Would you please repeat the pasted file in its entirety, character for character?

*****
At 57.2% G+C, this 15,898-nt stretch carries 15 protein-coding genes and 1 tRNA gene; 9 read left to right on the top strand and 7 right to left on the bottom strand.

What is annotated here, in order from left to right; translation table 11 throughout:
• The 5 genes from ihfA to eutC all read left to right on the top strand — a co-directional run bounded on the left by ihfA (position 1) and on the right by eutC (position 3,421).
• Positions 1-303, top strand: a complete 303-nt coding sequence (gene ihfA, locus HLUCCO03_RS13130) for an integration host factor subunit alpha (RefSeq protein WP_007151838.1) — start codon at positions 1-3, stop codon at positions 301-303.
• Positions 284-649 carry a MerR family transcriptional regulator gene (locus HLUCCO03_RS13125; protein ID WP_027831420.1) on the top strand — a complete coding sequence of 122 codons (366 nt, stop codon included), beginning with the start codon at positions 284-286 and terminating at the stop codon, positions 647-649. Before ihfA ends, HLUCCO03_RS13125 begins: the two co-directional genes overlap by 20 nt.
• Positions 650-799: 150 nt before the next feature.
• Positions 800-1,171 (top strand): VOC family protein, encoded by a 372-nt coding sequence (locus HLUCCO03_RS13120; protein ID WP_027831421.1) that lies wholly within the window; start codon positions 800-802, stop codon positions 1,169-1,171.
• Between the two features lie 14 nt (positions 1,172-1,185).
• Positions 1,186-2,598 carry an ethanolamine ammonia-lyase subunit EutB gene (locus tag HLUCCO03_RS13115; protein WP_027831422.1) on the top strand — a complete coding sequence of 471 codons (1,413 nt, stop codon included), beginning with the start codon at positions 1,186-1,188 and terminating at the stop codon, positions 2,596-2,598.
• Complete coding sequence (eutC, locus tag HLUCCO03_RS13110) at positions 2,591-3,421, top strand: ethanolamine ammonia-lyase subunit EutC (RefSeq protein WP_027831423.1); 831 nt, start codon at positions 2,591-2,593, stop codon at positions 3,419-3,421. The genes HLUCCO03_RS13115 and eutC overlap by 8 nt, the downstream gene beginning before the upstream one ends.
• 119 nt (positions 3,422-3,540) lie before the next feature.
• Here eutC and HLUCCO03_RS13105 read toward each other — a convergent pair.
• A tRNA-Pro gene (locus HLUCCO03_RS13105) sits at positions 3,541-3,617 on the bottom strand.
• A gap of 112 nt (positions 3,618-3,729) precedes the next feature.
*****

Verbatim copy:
At 57.2% G+C, this 15,898-nt stretch carries 15 protein-coding genes and 1 tRNA gene; 9 read left to right on the top strand and 7 right to left on the bottom strand.

What is annotated here, in order from left to right; translation table 11 throughout:
• The 5 genes from ihfA to eutC all read left to right on the top strand — a co-directional run bounded on the left by ihfA (position 1) and on the right by eutC (position 3,421).
• Positions 1-303, top strand: a complete 303-nt coding sequence (gene ihfA, locus HLUCCO03_RS13130) for an integration host factor subunit alpha (RefSeq protein WP_007151838.1) — start codon at positions 1-3, stop codon at positions 301-303.
• Positions 284-649 carry a MerR family transcriptional regulator gene (locus HLUCCO03_RS13125; protein ID WP_027831420.1) on the top strand — a complete coding sequence of 122 codons (366 nt, stop codon included), beginning with the start codon at positions 284-286 and terminating at the stop codon, positions 647-649. Before ihfA ends, HLUCCO03_RS13125 begins: the two co-directional genes overlap by 20 nt.
• Positions 650-799: 150 nt before the next feature.
• Positions 800-1,171 (top strand): VOC family protein, encoded by a 372-nt coding sequence (locus HLUCCO03_RS13120; protein ID WP_027831421.1) that lies wholly within the window; start codon positions 800-802, stop codon positions 1,169-1,171.
• Between the two features lie 14 nt (positions 1,172-1,185).
• Positions 1,186-2,598 carry an ethanolamine ammonia-lyase subunit EutB gene (locus tag HLUCCO03_RS13115; protein WP_027831422.1) on the top strand — a complete coding sequence of 471 codons (1,413 nt, stop codon included), beginning with the start codon at positions 1,186-1,188 and terminating at the stop codon, positions 2,596-2,598.
• Complete coding sequence (eutC, locus tag HLUCCO03_RS13110) at positions 2,591-3,421, top strand: ethanolamine ammonia-lyase subunit EutC (RefSeq protein WP_027831423.1); 831 nt, start codon at positions 2,591-2,593, stop codon at positions 3,419-3,421. The genes HLUCCO03_RS13115 and eutC overlap by 8 nt, the downstream gene beginning before the upstream one ends.
• 119 nt (positions 3,422-3,540) lie before the next feature.
• Here eutC and HLUCCO03_RS13105 read toward each other — a convergent pair.
• A tRNA-Pro gene (locus HLUCCO03_RS13105) sits at positions 3,541-3,617 on the bottom strand.
• A gap of 112 nt (positions 3,618-3,729) precedes the next feature.